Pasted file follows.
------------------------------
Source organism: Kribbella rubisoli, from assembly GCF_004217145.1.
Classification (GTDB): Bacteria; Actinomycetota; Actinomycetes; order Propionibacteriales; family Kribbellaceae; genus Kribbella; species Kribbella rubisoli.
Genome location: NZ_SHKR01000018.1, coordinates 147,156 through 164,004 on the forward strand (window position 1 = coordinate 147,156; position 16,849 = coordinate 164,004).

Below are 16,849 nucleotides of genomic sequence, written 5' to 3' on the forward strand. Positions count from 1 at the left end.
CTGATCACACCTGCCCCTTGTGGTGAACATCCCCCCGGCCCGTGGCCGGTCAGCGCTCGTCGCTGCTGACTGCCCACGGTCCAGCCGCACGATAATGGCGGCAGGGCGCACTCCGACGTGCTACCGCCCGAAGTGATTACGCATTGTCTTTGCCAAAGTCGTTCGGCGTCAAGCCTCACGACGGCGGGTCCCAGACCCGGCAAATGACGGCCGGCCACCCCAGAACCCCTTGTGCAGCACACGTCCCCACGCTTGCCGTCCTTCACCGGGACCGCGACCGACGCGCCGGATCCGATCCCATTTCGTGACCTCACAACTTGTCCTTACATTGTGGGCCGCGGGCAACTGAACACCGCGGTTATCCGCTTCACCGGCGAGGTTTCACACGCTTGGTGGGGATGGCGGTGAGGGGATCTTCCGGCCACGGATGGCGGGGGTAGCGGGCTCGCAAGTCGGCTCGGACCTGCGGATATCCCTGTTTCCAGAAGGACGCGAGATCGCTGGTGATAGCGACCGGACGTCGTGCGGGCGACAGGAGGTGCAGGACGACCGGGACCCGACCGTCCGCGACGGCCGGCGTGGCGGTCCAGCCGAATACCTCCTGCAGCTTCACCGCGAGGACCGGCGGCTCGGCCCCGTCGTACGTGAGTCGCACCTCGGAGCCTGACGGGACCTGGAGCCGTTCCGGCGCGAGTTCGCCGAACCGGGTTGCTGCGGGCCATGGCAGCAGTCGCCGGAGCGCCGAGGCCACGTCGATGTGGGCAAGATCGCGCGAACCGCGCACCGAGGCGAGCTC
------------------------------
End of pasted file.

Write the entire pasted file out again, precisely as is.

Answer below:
Source organism: Kribbella rubisoli, from assembly GCF_004217145.1.
Classification (GTDB): Bacteria; Actinomycetota; Actinomycetes; order Propionibacteriales; family Kribbellaceae; genus Kribbella; species Kribbella rubisoli.
Genome location: NZ_SHKR01000018.1, coordinates 147,156 through 164,004 on the forward strand (window position 1 = coordinate 147,156; position 16,849 = coordinate 164,004).

Below are 16,849 nucleotides of genomic sequence, written 5' to 3' on the forward strand. Positions count from 1 at the left end.
CTGATCACACCTGCCCCTTGTGGTGAACATCCCCCCGGCCCGTGGCCGGTCAGCGCTCGTCGCTGCTGACTGCCCACGGTCCAGCCGCACGATAATGGCGGCAGGGCGCACTCCGACGTGCTACCGCCCGAAGTGATTACGCATTGTCTTTGCCAAAGTCGTTCGGCGTCAAGCCTCACGACGGCGGGTCCCAGACCCGGCAAATGACGGCCGGCCACCCCAGAACCCCTTGTGCAGCACACGTCCCCACGCTTGCCGTCCTTCACCGGGACCGCGACCGACGCGCCGGATCCGATCCCATTTCGTGACCTCACAACTTGTCCTTACATTGTGGGCCGCGGGCAACTGAACACCGCGGTTATCCGCTTCACCGGCGAGGTTTCACACGCTTGGTGGGGATGGCGGTGAGGGGATCTTCCGGCCACGGATGGCGGGGGTAGCGGGCTCGCAAGTCGGCTCGGACCTGCGGATATCCCTGTTTCCAGAAGGACGCGAGATCGCTGGTGATAGCGACCGGACGTCGTGCGGGCGACAGGAGGTGCAGGACGACCGGGACCCGACCGTCCGCGACGGCCGGCGTGGCGGTCCAGCCGAATACCTCCTGCAGCTTCACCGCGAGGACCGGCGGCTCGGCCCCGTCGTACGTGAGTCGCACCTCGGAGCCTGACGGGACCTGGAGCCGTTCCGGCGCGAGTTCGCCGAACCGGGTTGCTGCGGGCCATGGCAGCAGTCGCCGGAGCGCCGAGGCCACGTCGATGTGGGCAAGATCGCGCGAACCGCGCACCGAGGCGAGCTC